Monday, September 18, 2017

Bullet Trains and Bastions - #Japan and #India Come Together #Doklam

original image @ Global Times
The alliance between India and Japan offers economic and security benefits to both nations. Enough to have Beijing grousing

'How India and Japan rattled China with Act northeast policy' DailyO 17 Sept Beijing's goal in South Asia is economic hegemony via CPEC to offset home debt and bolster food and border security. That makes Japan's infrastructure push in India all the more upsetting (link)

'India, Japan and Africa' Economic Times 16 Sept The Asia Africa Growth Corridor (AAGC) will provide the two nations with a means to counterbalance the Belt and Road Initiative while enhancing security ties. India provides "historical connections, maritime contiguity, and the large presence of an Indian diaspora." Japan provides capital and technology (link)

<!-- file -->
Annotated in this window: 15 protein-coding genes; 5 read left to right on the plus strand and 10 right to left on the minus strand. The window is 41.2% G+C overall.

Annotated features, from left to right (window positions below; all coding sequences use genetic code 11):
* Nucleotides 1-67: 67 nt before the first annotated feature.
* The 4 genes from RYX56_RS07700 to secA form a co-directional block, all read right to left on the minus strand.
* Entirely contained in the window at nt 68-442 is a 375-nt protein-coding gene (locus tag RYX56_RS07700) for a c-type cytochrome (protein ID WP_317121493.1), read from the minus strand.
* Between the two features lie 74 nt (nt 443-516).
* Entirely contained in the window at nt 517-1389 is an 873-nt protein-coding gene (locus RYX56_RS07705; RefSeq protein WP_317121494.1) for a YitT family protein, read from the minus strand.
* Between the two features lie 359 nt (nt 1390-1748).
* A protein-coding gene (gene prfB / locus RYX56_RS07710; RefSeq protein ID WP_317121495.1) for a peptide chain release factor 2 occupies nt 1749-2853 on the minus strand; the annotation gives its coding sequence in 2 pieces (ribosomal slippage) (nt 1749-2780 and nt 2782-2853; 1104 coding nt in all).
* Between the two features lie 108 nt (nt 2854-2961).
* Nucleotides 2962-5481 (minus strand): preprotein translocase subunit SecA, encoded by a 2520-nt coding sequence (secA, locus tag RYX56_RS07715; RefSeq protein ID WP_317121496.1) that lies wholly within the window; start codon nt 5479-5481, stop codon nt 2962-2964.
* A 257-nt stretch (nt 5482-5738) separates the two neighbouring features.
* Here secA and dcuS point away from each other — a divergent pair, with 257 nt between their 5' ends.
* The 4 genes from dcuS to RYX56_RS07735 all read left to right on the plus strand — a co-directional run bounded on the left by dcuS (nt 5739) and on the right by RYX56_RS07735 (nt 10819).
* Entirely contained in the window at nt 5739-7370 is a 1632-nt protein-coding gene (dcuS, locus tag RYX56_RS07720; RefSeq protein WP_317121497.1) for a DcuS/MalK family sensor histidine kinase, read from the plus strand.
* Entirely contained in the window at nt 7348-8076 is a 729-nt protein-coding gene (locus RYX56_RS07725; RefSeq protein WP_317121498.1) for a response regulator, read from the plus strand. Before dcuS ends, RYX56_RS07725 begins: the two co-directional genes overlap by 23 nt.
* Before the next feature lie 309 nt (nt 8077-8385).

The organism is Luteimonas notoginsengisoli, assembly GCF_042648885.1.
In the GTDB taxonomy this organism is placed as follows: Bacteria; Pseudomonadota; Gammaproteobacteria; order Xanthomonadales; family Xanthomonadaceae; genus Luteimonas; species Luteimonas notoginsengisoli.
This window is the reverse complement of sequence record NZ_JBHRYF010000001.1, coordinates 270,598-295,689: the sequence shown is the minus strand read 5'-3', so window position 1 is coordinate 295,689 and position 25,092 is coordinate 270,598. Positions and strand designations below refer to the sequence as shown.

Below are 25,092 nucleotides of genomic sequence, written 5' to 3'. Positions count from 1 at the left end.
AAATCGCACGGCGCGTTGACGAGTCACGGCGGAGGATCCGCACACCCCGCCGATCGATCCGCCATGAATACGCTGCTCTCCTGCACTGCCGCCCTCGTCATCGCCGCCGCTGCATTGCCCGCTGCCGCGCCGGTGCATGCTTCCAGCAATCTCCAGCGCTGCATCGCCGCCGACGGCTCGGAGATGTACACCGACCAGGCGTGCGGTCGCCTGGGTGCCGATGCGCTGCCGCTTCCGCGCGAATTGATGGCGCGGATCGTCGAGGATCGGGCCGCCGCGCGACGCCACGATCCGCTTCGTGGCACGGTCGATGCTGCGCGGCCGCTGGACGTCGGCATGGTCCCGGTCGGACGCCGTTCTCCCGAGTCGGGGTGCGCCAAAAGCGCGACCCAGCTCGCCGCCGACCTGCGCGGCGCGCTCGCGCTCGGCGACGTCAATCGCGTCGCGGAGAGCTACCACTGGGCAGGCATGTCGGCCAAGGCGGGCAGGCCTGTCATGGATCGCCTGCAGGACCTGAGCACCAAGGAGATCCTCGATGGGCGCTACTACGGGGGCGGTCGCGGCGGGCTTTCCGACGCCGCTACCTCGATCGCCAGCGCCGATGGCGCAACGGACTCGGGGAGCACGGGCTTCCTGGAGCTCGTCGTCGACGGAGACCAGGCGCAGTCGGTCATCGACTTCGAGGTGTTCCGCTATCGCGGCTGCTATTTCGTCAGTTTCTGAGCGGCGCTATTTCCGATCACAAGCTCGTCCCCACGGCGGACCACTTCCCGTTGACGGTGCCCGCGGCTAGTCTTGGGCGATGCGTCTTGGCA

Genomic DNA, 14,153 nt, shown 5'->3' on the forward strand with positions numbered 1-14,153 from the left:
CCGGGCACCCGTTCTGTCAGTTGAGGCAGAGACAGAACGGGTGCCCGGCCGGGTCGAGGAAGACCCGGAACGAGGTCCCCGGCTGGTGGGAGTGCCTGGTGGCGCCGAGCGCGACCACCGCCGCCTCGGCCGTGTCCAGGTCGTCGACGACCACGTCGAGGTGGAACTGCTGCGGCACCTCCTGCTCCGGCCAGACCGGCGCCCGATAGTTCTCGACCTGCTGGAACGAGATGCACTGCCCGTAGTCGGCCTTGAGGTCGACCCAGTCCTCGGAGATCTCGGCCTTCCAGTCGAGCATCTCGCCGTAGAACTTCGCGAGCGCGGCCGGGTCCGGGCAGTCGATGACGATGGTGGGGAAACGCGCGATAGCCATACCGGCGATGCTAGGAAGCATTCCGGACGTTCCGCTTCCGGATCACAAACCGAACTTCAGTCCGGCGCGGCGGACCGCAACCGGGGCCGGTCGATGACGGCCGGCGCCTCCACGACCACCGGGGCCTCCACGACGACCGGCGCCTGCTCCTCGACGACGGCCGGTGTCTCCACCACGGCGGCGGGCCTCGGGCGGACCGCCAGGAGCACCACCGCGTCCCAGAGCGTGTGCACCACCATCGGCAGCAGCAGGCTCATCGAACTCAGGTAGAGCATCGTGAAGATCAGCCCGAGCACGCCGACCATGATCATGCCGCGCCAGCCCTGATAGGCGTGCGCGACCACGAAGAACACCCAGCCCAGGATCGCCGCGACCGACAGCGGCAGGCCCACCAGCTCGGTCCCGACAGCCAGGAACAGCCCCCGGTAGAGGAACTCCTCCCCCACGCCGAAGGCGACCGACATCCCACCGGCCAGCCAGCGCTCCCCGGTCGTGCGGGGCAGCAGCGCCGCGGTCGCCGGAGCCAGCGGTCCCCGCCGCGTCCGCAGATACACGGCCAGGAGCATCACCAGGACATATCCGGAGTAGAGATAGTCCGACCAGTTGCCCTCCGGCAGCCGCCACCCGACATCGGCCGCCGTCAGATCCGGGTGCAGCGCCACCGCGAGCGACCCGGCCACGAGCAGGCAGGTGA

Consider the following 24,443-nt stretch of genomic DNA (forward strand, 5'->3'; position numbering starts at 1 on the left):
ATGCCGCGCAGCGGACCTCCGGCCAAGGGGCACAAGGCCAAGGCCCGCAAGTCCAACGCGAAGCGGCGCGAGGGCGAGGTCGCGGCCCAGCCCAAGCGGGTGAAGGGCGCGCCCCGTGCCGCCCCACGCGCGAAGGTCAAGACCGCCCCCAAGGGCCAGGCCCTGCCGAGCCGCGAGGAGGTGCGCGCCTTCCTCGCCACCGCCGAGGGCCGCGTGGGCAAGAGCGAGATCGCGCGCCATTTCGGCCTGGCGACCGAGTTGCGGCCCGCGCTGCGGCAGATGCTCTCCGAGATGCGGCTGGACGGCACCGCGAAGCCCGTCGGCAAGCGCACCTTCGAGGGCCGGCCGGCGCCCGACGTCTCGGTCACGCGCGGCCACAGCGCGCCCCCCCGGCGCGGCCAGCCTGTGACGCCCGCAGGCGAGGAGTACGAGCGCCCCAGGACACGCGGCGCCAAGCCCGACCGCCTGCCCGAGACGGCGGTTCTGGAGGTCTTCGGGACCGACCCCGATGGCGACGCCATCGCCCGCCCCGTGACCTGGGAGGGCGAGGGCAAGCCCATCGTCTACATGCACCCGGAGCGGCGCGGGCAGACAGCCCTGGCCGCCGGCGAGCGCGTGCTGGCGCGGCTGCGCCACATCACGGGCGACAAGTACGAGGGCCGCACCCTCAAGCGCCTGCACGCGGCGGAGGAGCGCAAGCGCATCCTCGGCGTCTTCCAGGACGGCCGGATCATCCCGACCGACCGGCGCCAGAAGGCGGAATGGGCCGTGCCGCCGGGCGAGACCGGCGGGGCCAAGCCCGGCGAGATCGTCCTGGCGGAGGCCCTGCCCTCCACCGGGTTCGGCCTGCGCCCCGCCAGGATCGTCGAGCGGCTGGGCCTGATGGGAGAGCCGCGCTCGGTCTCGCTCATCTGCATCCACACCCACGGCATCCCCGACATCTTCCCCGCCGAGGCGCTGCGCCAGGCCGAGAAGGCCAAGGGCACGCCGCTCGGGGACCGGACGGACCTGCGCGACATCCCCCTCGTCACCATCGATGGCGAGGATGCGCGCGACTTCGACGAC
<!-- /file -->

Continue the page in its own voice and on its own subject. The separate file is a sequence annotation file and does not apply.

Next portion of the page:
'Growing India, Japan ties irk China' Sunday Guardian 16 Sept 'Abe’s visit is a testimony to the fact China’s economic and military rise is bound to coalesce some of its neighbours against China. And this will happen regardless of the cultural impediments, ideological fixations and political hesitations in these countries. Japan as the only East Asian country with both the interest and the power to construct a regional balance of power to counter Chinese domination in the region, currently faces security challenges from both China and North Korea... Thus, any move that lends a hand to an increase in Japanese power is good for India' (link)

'The lesson from Doklam: Peace is the dividend of power' Hindustan Times 16 Sept 'India and Japan must together provide the fulcrum for a broader regional coalition towards a “pragmatic equation” with China to meet hegemonistic designs of any nation in the region' (link)

Monday, September 11, 2017

#Japan 's Loyal Opposition - Bad Timing and No Traction at the DPJ